[7] Turnbull, C. M. (2009). A history of modern Singapore, 1819–2005. (Rev. ed.). Singapore: NUS Press, p. 276. (Call no.: RSING 959.57 TUR –[HIS])
[8] Ministry of Labour. (1977). Industrial Relations Act: Law and practice. Singapore: Author, p. 19. (Call no.: RCLOS 344.595701 SIN)
[9] PAP plan for single mart with Malaya. (1959, March 23). The Straits Times, p. 1. Retrieved from NewspaperSG.
[10] People’s Action Party. (1959). The tasks ahead: PAP’s five-year plan, 1959–1964, part 1. Singapore: Author, pp. 19–20. (Call no.: RCLOS 329.95957 PEO)
[11] ‘Jungle law in the industries’. (1959, March 2). The Straits Times, p. 2. Retrieved from NewspaperSG.
[12] People’s Action Party. (1959). The tasks ahead: PAP’s five-year plan, 1959–1964, part 2. Singapore: Author, p. 24. (Call no.: RCLOS 329.95957 PEO)
[13] People’s Action Party. (1959). The tasks ahead: PAP’s five-year plan, 1959–1964, part 2. Singapore: Author, p. 25. (Call no.: RCLOS 329.95957 PEO)
[14] People’s Action Party. (1959). The tasks ahead: PAP’s five-year plan, 1959–1964, part 2. Singapore: Author, p. 27–28. (Call no.: RCLOS 329.95957 PEO)
[15] Singapore. Legislative Assembly. Debates: Official Report. (1960, January 13). First Reading of the Industrial Relations Bill (Vol. 12). Singapore: [s.n.], col. 14. (Call no.: RCLOS 328.5957 SIN)
[16] Singapore. Legislative Assembly. Debates: Official Report. (1960, February 10). Second Reading of the Industrial Relations Bill (Vol. 12). Singapore: [s.n.], col. 151. (Call no.: RCLOS 328.5957 SIN)
[17] Singapore. Legislative Assembly. Debates: Official Report. (1960, February 10). Second Reading of the Industrial Relations Bill (Vol. 12). Singapore: [s.n.], cols. 150–151. (Call no.: RCLOS 328.5957 SIN)
[18] Singapore. Legislative Assembly. Debates: Official Report. (1960, February 12). Committee Stage of the Industrial Relations Bill (Vol. 12). Singapore: [s.n.], col. 247. (Call no.: RCLOS 328.5957 SIN)
[19] Singapore. Legislative Assembly. Debates: Official Report. (1960, February 10). Second Reading of the Industrial Relations Bill (Vol. 12). Singapore: [s.n.], cols. 152–153. (Call no.: RCLOS 328.5957 SIN)
[20] Singapore. Legislative Assembly. Debates: Official Report. (1960, February 10). Second Reading of the Industrial Relations Bill (Vol. 12). Singapore: [s.n.], col. 154. (Call no.: RCLOS 328.5957 SIN)
[21] Singapore. Legislative Assembly. Debates: Official Report. (1960, February 12). Committee Stage of the Industrial Relations Bill (Vol. 12). Singapore: [s.n.], col. 242. (Call no.: RCLOS 328.5957 SIN)
[22] Singapore. Legislative Assembly. Debates: Official Report. (1960, February 10). Second Reading of the Industrial Relations Bill (Vol. 12). Singapore: [s.n.], col. 153. (Call no.: RCLOS 328.5957 SIN)
[23] Singapore. Legislative Assembly. Debates: Official Report. (1960, February 12). Committee Stage of the Industrial Relations Bill (Vol. 12). Singapore: [s.n.], cols. 244–245. (Call no.: RCLOS 328.5957 SIN)
[24] Singapore. Legislative Assembly. Debates: Official Report. (1960, February 10). Second Reading of the Industrial Relations Bill (Vol. 12). Singapore: [s.n.], cols. 165, 177. (Call no.: RCLOS 328.5957 SIN)
[25] Singapore. Legislative Assembly. Debates: Official Report. (1960, February 10). Second Reading of the Industrial Relations Bill (Vol. 12). Singapore: [s.n.], cols. 162–164, 170–171. (Call no.: RCLOS 328.5957 SIN)
[26] Singapore. Legislative Assembly. Debates: Official Report. (1960, February 10). Second Reading of the Industrial Relations Bill (Vol. 12). Singapore: [s.n.], cols. 189–192. (Call no.: RCLOS 328.5957 SIN)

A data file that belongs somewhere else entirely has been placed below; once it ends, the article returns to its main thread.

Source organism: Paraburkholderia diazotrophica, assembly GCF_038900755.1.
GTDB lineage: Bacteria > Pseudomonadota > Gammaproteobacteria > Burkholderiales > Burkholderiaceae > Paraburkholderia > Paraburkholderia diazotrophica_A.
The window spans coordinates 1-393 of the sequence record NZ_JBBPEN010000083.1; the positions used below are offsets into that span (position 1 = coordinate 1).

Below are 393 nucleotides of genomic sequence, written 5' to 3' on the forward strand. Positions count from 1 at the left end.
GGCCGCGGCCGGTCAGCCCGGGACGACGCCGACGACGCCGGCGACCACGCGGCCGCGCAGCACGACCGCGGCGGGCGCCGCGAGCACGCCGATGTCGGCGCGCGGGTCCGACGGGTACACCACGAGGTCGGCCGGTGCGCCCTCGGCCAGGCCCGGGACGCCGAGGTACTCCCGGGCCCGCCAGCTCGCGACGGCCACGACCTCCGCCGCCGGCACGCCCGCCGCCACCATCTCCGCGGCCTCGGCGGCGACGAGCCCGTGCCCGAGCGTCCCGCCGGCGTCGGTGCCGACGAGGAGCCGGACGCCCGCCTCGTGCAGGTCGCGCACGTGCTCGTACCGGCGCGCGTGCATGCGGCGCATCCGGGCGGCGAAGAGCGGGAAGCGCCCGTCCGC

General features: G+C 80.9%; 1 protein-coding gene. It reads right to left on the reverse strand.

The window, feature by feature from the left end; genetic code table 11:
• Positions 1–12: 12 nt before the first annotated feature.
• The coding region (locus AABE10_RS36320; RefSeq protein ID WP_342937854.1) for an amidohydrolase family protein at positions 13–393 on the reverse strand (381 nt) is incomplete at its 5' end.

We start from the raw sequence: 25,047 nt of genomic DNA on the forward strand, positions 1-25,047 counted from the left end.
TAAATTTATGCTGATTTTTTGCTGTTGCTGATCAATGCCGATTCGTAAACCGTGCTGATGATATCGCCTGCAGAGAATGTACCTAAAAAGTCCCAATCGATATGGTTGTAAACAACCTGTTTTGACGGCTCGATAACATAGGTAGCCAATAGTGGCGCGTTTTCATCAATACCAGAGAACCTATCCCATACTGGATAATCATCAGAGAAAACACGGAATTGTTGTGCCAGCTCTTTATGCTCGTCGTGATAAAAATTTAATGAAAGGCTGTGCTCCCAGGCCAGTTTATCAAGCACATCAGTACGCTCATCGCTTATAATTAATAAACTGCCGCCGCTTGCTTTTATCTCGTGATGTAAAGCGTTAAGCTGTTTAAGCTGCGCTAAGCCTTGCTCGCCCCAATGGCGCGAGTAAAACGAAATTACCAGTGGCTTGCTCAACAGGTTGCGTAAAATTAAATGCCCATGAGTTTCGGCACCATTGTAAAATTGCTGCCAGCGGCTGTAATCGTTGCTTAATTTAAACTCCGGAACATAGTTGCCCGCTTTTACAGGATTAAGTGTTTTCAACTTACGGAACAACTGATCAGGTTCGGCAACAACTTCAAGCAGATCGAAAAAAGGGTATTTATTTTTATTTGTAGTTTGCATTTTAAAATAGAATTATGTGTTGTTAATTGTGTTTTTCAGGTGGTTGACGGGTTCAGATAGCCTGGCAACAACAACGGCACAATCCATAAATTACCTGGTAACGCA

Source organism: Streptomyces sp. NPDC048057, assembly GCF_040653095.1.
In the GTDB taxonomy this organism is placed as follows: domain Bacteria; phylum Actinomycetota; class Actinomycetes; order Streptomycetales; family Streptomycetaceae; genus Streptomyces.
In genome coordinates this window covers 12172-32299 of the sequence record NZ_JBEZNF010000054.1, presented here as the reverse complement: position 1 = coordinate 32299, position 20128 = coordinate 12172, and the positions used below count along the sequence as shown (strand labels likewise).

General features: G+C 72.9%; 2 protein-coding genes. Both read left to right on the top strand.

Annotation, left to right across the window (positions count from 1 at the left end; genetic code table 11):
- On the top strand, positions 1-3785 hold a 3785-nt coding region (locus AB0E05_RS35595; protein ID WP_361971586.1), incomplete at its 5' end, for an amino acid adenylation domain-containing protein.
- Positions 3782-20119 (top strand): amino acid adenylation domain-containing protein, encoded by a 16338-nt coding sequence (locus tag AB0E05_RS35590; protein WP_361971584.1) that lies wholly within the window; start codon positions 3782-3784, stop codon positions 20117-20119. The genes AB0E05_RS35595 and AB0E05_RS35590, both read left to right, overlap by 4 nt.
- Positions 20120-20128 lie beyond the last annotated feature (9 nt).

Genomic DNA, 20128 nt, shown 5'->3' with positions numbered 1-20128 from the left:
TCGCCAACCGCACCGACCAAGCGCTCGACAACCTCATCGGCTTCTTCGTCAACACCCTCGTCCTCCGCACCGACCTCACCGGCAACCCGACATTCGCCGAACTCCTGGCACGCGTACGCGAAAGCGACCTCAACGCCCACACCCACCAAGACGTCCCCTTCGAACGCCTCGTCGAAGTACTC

[27] Singapore. Legislative Assembly. Debates: Official Report. (1960, February 10). Second Reading of the Industrial Relations Bill (Vol. 12). Singapore: [s.n.], cols. 197–202. (Call no.: RCLOS 328.5957 SIN)
[28] Singapore. Legislative Assembly. Debates: Official Report. (1960, February 10). Second Reading of the Industrial Relations Bill (Vol. 12). Singapore: [s.n.], col. 202. (Call no.: RCLOS 328.5957 SIN)
[29] Singapore. Legislative Assembly. Debates: Official Report. (1960, February 12). Committee Stage of the Industrial Relations Bill (Vol. 12, cols. 221–310). Singapore: [s.n.], cols. 221–310. (Call no.: RCLOS 328.5957 SIN)
[30] Singapore. Legislative Assembly. Debates: Official Report. (1960, February 13). Considered in Committee, Reported and Third Reading of the Industrial Relations Bill (Vol. 12). Singapore: [s.n.], cols. 313–344. (Call no.: RCLOS 328.5957 SIN)
[31] State of Singapore. Government Gazette. Subsidiary Legislation Supplement. (1960, September 15). The Industrial Relations Ordinance, 1960 (S 220/1960). Singapore: [s.n.], p. 897. (Call no.: RSING 348.5957 SGGSLS)
[32] Singapore. Legislative Assembly. Debates: Official Report. (1960, September 21). Industrial Relations Ordinance, 1968 (Reasons for delay in operation) (Vol. 13). Singapore: [s.n.], cols. 645–647. (Call no.: RCLOS 328.5957 SIN)
[33] Gamba opens state’s first industrial court. (1960, October 24). The Singapore Free Press, p. 1. Retrieved from NewspaperSG.
[34] Gamba picked to settle all labour disputes. (1960, September 15). The Straits Times, p. 14. Retrieved from NewspaperSG.
[35] Registry of the Industrial Arbitration Court. (1961). The Industrial Arbitration Court, its functions and powers. Singapore: Govt. Printer. (Call no.: RCLOS 331.89140615957 SIN)
[36] Industrial Arbitration Court. (1963). Annual Report of the President, Industrial Arbitration Court, 1962. Singapore: Govt. Printer, pp. 10, 21. (Call no.: RCLOS 354.59570683 SIACAR -[AR])
[37] Ministry of Labour. (1977). Industrial Relations Act: Law and practice. Singapore: Author, p. 19. (Call no.: RCLOS 344.595701 SIN)
[38] State of Singapore. Government Gazette. Acts Supplement. (1968, August 15). Industrial Relations (Amendment) Act, 1968 (No. 22 of 1968). Singapore: [s.n.], pp. 229–238. (Call no:. RCLOS 348.5957 SIN)



The information in this article is valid as at 21 April 2014 and correct as far as we are able to ascertain from our sources. It is not intended to be an exhaustive or complete history of the subject. Please contact the Library for further reading materials on the topic.